While the Affordable Care Act (ACA) has helped millions of Americans obtain medical insurance, the stark reality is that health care costs continue to rise, and consumers continue to struggle with the costs. Medical debt remains a leading cause of bankruptcy filings, and a Centers for Disease Control and Prevention (CDC) survey found that more than one in five Americans struggle to pay medical bills.
To help keep health care costs in check, review these dos and don’ts.
Calculate carefully for dental or vision coverage especially. Some plans cost more in premiums than you would spend in a year without insurance, making those plans a poor value. Also, make sure to check with your insurance company to identify providers within its network. Out-of-network providers always will cost more.
Billing errors are more common than you might think. Anywhere from 30 to 80 percent of medical bills contain errors. Ask for an itemized bill and read it carefully, and call the billing office with any questions or concerns. Review payments from insurance providers for accuracy, too, since providers often require patients to pay any difference between their usual charges and what the insurance company pays.
If you pay by cash or check, rather than filing an insurance claim, ask if the practice offers a discount for self-pay patients. Practices might have payment plan options if you cannot afford to pay all at once. Some providers will agree to charge the discounted fee that Medicare or Medicaid pays. Some may give you a break if you pay the entire bill in full. Or, it may be possible to defer payments for a few months. Another option is to ask for an interest-free payment plan that allows you to contribute a small amount toward the bill every month.
An employer-sponsored health care flexible spending account (FSA) can help you pay for eligible health care expenses that insurance does not cover. An FSA saves money because the funds are placed into your account from your paycheck before taxes are taken out. The only caveat is that you must spend all of the FSA money by the end of the year, or you lose it. If your employer does not offer an FSA or corresponding benefits, or if you are self-employed, another arrangement is a health savings account (HSA). A qualifying high-deductible insurance plan allows you to pay medical bills with pre-tax dollars.
Health care advocates can help with a denied claim or billing error. They also can fight on your behalf to get a bill reduced. Although more than half of U.S. companies with more than 500 employees have a health advocate available, many employees do not know about these services. Check with your human resources department first. You also can hire a health care advocate directly. Costs vary greatly depending on your needs. For instance, an advocate may take 25 percent of the savings for helping to reduce a medical bill.
The emergency room is a “must” for life-threatening emergencies. But an urgent care facility can treat most illnesses, burns, sprains and some fractures at a lower cost. For situations like flu or strep, a retail clinic might offer fast care at a low cost. Many of these clinics accept health insurance.
You may be able to space out care. For instance, a dentist might give your child X-rays in one visit and a fluoride treatment in the next to keep bills more manageable. Adults might be able to have lab work done at intervals, instead of all at once. Another idea is to work with a doctor in training for certain care. In some areas, dental schools offer care that is supervised by experienced dental experts.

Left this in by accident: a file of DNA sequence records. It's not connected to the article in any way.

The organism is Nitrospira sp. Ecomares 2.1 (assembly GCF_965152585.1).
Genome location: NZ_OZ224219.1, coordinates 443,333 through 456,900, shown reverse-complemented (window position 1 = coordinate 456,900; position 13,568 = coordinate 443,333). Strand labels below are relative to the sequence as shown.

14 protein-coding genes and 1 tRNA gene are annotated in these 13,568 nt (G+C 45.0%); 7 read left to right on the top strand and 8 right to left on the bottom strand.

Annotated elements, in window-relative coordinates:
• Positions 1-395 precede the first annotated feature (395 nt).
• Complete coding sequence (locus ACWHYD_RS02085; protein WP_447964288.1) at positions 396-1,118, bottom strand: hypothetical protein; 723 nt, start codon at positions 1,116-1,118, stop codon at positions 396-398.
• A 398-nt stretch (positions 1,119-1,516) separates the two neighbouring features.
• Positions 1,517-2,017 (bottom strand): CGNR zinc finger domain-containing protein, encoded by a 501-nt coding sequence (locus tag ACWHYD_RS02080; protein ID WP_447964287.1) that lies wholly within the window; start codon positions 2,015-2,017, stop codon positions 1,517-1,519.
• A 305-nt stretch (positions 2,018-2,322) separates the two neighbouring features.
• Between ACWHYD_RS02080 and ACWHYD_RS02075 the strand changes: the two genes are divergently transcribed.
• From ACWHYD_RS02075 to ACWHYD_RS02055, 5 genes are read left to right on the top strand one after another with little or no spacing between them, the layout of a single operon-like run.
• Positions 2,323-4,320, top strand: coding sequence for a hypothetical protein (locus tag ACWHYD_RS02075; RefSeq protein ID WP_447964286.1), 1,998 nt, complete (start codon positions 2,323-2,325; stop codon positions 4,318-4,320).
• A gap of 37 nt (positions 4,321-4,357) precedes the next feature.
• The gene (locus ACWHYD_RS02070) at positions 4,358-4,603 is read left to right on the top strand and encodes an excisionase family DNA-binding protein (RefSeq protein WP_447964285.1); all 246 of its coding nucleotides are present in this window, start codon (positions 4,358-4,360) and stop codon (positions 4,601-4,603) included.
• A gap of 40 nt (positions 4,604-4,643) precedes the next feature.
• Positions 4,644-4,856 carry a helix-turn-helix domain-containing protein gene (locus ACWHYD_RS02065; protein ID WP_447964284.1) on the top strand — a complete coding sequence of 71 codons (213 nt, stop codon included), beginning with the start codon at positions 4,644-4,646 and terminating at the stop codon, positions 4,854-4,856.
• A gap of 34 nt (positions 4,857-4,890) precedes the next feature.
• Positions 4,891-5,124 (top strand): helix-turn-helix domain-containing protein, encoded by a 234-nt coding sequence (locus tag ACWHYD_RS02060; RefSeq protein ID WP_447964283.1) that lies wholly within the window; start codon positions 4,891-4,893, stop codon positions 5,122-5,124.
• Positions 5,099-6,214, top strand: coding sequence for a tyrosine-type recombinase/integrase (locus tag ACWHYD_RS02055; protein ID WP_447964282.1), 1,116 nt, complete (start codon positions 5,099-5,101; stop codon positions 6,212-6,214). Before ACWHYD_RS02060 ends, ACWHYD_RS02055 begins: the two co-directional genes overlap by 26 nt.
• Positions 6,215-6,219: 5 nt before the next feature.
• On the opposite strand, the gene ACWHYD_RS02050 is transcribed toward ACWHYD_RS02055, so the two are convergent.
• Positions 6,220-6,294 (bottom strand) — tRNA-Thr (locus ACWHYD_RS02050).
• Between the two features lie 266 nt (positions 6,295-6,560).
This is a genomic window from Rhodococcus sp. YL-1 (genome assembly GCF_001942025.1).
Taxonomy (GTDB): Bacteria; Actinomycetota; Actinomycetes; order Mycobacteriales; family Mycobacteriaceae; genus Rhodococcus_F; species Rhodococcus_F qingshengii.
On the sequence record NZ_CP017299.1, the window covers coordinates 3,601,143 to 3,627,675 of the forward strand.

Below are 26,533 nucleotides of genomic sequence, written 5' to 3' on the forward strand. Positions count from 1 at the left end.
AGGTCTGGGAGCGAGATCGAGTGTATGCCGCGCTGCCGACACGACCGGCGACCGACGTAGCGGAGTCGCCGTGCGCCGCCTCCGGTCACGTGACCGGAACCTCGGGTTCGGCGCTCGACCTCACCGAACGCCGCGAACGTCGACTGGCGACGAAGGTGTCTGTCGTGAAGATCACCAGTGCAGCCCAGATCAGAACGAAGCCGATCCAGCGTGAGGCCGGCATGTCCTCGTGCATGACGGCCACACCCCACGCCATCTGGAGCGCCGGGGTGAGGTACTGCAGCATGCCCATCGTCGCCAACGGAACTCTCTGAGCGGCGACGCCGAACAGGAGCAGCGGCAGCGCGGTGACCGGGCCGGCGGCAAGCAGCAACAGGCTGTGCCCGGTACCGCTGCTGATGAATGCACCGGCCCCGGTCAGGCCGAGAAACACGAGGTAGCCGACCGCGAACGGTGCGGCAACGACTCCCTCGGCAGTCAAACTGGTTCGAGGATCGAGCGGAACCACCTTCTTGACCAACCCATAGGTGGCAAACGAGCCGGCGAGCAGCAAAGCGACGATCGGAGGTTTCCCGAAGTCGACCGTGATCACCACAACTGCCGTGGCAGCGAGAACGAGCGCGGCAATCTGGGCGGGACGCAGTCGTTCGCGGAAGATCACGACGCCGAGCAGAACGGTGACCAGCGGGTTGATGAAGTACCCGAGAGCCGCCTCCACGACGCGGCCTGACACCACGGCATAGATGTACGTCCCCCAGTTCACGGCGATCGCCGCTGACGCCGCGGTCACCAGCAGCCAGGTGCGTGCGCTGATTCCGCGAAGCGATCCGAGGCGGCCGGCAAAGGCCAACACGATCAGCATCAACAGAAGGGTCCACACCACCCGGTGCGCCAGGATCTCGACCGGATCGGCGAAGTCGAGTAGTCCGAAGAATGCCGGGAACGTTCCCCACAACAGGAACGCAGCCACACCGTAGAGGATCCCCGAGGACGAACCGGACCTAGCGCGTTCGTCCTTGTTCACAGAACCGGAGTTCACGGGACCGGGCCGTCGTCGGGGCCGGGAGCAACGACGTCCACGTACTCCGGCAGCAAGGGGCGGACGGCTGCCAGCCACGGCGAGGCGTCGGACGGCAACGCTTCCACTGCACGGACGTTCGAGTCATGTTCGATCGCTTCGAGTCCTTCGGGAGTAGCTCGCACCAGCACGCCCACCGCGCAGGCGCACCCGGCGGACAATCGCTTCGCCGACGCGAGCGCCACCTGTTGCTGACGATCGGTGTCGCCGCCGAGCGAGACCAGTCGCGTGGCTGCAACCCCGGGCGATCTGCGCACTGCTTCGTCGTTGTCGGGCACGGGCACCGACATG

If you face significant medical costs, one of the first things to do is tap into your emergency savings fund. If you do not have an emergency fund or the amount is insufficient, think carefully about how to tackle the debt without winding up in financial trouble. Using credit cards to pay off medical bills can lead to accrued interest on balances or fees for missed payments -- both of which can damage your credit record. If necessary, consult a reputable debt relief service to see if debt negotiation, debt consolidation or credit counseling services may provide a solution.
If you have a procedure or treatment planned, find out the cost ahead of time. It may pay to call other medical offices to find out what they charge. With Healthcare Bluebook, you can compare what area providers charge for certain health care services. Use this information to negotiate a better price with your provider, and always consider obtaining a second opinion on both cost and care.
Generic medications can cost up to 85 percent less than their name-brand counterparts. Some mail-order pharmacies offer lower prices for a 90-day supply of medications. Many discount stores and warehouse club pharmacies offer better prices, and some offer prescriptions for common drugs for just a few dollars a month. Organizations ranging from auto clubs to college alumni groups may offer discounts. Another idea is to ask your physician or pharmacist about purchasing larger pills (which can sometimes be more cost-effective) and then splitting them for your dose.
While there is no way to avoid the cost of health care, it is possible to be smart about your options and reap often-significant savings. If you do incur medical debt, don’t ignore it. Instead, work with creditors or a reputable debt relief business to develop a plan that fits within your budget constraints and get the bills paid.
More expert advice about Health Insurance
Photo Credits: Doctor greating patient by Vic via Flickr; Check Man, Cross Man and Jump Man © ioannis kounadeas - Fotolia.com